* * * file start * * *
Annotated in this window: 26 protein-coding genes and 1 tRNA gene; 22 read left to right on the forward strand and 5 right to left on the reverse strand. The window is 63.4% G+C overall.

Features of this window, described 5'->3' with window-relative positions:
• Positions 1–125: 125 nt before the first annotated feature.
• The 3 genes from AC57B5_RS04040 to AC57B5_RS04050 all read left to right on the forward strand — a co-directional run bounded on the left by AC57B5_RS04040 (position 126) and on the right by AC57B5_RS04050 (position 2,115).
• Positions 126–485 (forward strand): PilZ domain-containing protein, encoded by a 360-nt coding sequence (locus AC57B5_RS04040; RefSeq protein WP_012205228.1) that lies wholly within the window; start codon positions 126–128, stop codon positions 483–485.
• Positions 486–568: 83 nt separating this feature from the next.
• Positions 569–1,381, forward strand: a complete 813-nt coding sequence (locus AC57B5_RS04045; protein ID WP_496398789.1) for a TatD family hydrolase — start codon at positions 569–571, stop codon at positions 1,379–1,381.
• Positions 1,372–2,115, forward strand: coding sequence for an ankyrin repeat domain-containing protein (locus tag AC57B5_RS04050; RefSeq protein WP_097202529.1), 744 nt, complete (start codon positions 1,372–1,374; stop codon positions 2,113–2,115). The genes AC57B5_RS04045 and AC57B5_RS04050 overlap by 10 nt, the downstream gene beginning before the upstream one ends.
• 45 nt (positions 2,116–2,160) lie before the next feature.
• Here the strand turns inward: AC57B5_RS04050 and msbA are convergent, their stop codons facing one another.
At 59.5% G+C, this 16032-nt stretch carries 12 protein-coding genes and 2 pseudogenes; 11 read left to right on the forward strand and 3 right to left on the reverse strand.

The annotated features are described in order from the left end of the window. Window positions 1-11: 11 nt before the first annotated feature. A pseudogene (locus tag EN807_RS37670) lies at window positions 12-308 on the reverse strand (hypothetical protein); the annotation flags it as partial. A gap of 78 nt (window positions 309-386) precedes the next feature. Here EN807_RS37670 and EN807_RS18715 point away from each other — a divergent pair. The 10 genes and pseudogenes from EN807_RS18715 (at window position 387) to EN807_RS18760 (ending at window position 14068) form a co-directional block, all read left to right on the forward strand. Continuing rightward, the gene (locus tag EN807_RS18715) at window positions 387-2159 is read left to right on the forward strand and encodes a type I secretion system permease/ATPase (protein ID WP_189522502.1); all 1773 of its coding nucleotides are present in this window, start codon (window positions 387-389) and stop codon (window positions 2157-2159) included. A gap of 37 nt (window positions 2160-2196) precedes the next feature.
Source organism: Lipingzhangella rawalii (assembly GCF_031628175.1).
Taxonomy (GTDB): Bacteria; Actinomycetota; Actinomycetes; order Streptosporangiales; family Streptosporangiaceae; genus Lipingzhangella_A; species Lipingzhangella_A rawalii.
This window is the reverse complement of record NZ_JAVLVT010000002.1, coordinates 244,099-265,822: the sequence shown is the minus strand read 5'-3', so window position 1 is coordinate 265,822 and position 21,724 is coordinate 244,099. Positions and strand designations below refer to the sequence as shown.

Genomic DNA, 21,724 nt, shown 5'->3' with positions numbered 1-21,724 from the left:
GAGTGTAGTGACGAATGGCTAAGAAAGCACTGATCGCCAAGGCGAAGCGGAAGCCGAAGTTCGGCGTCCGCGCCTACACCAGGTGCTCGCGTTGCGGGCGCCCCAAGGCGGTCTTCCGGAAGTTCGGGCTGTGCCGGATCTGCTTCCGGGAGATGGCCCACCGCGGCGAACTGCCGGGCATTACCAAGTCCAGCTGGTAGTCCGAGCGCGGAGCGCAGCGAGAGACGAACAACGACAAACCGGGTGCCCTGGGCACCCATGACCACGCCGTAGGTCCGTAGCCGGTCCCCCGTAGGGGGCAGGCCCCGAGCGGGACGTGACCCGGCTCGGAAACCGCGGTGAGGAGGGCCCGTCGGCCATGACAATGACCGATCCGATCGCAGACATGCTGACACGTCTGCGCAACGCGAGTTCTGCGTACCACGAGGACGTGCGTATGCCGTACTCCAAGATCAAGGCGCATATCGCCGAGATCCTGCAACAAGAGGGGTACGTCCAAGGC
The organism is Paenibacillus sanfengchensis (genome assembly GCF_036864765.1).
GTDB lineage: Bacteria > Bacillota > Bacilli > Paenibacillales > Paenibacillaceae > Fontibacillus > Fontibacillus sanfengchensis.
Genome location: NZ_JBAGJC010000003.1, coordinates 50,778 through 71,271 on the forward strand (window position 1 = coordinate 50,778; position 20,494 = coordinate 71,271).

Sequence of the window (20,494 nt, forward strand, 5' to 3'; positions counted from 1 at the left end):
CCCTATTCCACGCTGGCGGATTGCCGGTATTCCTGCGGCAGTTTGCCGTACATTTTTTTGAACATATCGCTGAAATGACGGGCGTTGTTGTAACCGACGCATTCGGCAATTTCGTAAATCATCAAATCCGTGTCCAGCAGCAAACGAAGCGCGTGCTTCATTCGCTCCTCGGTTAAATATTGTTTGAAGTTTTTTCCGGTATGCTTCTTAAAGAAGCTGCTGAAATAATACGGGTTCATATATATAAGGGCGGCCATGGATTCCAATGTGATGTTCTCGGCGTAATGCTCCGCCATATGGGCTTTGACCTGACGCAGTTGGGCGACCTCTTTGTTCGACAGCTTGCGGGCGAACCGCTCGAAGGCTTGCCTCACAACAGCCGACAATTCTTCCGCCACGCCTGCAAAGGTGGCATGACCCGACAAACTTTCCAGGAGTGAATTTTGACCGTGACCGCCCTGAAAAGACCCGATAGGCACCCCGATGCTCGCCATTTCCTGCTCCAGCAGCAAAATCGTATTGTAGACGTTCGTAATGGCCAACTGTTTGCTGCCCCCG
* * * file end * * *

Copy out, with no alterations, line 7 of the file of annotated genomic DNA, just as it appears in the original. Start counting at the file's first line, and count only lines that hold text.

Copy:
• Positions 569–1,381, forward strand: a complete 813-nt coding sequence (locus AC57B5_RS04045; protein ID WP_496398789.1) for a TatD family hydrolase — start codon at positions 569–571, stop codon at positions 1,379–1,381.